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Why the rich aren't like you and me

Posted by: Frederik Balfour on June 26, 2008

Want some sobering news? The rich keep getting richer and the super rich are getting super-super rich even faster than the rich. For those of us struggling to make our mortgage payments, that’s more depressing news, unless of course you happen to be rich, in which case it probably isn’t news at all, just something better kept a secret. But for rest of you non-rich reading this blog, allow me to share some of the sobering statistics I gleaned at a press conference today held by Merrill Lynch and Capgemini for the release of their Annual World Wealth Report.

This class of well-heeled folks amassed a combined wealth of $40.7 trillion last year, up 9.4% from 2006. That’s trillion, not billion, a 14 digit figure so long it doesn’t even fit on the screen of my hand-held calculator.

So who are these wealthy folks? According to the report, it refers to anyone with at least $1 million in assets, excluding their principal residence. This lucky group of people, known as high net worth individuals, or HNWIs, saw their numbers increase by 9.4% last year to 10.1 million strong. On average, each one of them was worth about $4 million. That kind of money is already nothing to sneeze at, but if you are expecting a private banker to return your call right away [scarcity of qualified wealth managers is a perennial problem for institutions catering to the affluent] you’ll need to pony up a lot more than a cool million. Most private banks won’t even consider taking you on unless you have at least $10 million to invest.

But that’s just for starters. The clients the banks are really falling over themselves to woo are the Ultra High Net Worth Individuals, or UHNWIs, defined by the report as those having at least $50 million to play around with. On average, these ultra deep pocketed folks are worth nearly $150 million bucks apiece.

If you will allow me to paraphrase F. Scott Fitzgerald in “The Great Gatsby”, the filthy rich are very different from you and me. In the time it has taken me to get this far in my blog, [about seven minutes] your average ultra high net worth individual is $196 richer, assuming a 5% annual return, which would yield them a cool $7.5 million.

What’s more, as I said at the outset, the uber-riche are amassing wealth even faster than your garden-variety multi millionaires. Merrill-Capgemini tells me that the UHNWI share of the combined wealth of HNWIs has increased from 35.1% in 2006, to 36.8%, or $15 trillion last year.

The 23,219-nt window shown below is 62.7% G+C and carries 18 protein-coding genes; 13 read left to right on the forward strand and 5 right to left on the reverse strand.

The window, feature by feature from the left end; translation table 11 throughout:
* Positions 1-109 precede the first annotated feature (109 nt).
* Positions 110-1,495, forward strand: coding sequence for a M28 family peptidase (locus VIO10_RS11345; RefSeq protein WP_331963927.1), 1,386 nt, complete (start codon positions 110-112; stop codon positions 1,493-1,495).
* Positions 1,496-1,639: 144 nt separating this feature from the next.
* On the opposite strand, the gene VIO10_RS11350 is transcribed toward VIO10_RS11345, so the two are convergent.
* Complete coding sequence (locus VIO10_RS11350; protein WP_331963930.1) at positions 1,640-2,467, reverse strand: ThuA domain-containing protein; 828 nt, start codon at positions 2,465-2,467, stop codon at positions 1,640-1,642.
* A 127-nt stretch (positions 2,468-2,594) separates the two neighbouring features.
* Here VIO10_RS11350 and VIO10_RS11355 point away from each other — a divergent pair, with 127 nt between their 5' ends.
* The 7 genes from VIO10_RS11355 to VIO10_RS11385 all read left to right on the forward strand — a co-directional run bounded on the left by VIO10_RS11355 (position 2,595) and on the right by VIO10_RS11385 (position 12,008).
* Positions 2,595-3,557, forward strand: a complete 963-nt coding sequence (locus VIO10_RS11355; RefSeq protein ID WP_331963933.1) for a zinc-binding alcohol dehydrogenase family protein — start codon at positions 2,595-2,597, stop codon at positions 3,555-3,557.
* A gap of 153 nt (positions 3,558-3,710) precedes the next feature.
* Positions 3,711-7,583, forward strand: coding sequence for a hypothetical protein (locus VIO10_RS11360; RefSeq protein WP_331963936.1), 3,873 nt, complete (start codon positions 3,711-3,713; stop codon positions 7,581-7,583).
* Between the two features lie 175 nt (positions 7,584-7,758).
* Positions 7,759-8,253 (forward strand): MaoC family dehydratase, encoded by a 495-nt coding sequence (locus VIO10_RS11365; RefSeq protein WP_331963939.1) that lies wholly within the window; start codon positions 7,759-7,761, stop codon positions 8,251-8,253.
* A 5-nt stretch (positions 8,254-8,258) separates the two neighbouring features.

Now since this blog is called Eye on Asia, not Eye on the Rich, I better provide you with some Asian content. Although we will have to wait until the September release of the Asia Pacific Wealth Report from Merrill and Capgemini to get the full picture on how fast the region’s affluent class is growing, here are a few tidbits to whet our curiosity. India was the world’s fastest growing HNWI market in the world, seeing a 22.7% gain to 123,000 individuals. China grew marginally slower at 20.3% but has nearly four times as many HNWIs at 415,000, making it the fifth largest HNWI population in the world. Hong Kong has 95,000 HNWIs.

Tune in again soon and I’ll tell you how the rich spend their hoards.

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Reader Comments

rob collister

November 11, 2008 12:28 PM

Who gives a rip about this or where the rich spend their hoards. How are the rich REALLY different than the average drowning in debt pogue? How did they get there? What habits do they have that make them rich and continue to get richer?


December 7, 2009 07:57 PM

They don't think like majority of people. If you want to learn about the rich then study them.

You also have to remember many of the rich made much of their money in down times too.

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BusinessWeek’s team of Asia reporters brings you the latest insights on business, politics, technology and culture from some of the world’s biggest and fastest-growing economies. Eye on Asia’s bloggers include Asia regional editor Bruce Einhorn, Tokyo reporter Ian Rowley, Korea bureau chief Moon Ihlwan, Asia News Editor and China Bureau Chief. Dexter Roberts, and Hong Kong-based Asia correspondent Frederik Balfour.

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